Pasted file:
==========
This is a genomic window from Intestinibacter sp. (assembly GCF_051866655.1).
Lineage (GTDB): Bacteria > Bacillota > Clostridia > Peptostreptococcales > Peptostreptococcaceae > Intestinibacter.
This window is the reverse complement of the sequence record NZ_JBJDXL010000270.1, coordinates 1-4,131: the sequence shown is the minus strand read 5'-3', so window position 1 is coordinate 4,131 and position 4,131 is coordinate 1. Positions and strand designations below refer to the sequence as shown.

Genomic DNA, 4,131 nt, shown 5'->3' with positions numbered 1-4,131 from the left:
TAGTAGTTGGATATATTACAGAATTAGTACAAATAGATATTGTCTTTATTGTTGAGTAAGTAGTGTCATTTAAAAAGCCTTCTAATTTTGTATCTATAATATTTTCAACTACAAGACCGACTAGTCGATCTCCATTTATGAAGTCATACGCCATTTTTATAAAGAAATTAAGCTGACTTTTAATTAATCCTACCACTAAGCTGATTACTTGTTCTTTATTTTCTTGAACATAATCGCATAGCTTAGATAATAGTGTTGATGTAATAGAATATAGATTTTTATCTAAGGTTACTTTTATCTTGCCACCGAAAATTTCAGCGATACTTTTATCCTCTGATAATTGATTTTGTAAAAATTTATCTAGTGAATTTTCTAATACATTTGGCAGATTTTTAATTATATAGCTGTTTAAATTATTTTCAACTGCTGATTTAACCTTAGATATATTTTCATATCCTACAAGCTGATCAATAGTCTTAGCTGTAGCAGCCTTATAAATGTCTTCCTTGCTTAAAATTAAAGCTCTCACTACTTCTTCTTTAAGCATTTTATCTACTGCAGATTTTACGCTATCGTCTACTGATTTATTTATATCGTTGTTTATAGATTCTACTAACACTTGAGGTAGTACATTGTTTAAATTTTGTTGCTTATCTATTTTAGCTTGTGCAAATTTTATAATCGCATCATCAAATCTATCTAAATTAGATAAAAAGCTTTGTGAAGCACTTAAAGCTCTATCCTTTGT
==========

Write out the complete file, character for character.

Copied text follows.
This is a genomic window from Intestinibacter sp. (assembly GCF_051866655.1).
Lineage (GTDB): Bacteria > Bacillota > Clostridia > Peptostreptococcales > Peptostreptococcaceae > Intestinibacter.
This window is the reverse complement of the sequence record NZ_JBJDXL010000270.1, coordinates 1-4,131: the sequence shown is the minus strand read 5'-3', so window position 1 is coordinate 4,131 and position 4,131 is coordinate 1. Positions and strand designations below refer to the sequence as shown.

Genomic DNA, 4,131 nt, shown 5'->3' with positions numbered 1-4,131 from the left:
TAGTAGTTGGATATATTACAGAATTAGTACAAATAGATATTGTCTTTATTGTTGAGTAAGTAGTGTCATTTAAAAAGCCTTCTAATTTTGTATCTATAATATTTTCAACTACAAGACCGACTAGTCGATCTCCATTTATGAAGTCATACGCCATTTTTATAAAGAAATTAAGCTGACTTTTAATTAATCCTACCACTAAGCTGATTACTTGTTCTTTATTTTCTTGAACATAATCGCATAGCTTAGATAATAGTGTTGATGTAATAGAATATAGATTTTTATCTAAGGTTACTTTTATCTTGCCACCGAAAATTTCAGCGATACTTTTATCCTCTGATAATTGATTTTGTAAAAATTTATCTAGTGAATTTTCTAATACATTTGGCAGATTTTTAATTATATAGCTGTTTAAATTATTTTCAACTGCTGATTTAACCTTAGATATATTTTCATATCCTACAAGCTGATCAATAGTCTTAGCTGTAGCAGCCTTATAAATGTCTTCCTTGCTTAAAATTAAAGCTCTCACTACTTCTTCTTTAAGCATTTTATCTACTGCAGATTTTACGCTATCGTCTACTGATTTATTTATATCGTTGTTTATAGATTCTACTAACACTTGAGGTAGTACATTGTTTAAATTTTGTTGCTTATCTATTTTAGCTTGTGCAAATTTTATAATCGCATCATCAAATCTATCTAAATTAGATAAAAAGCTTTGTGAAGCACTTAAAGCTCTATCCTTTGT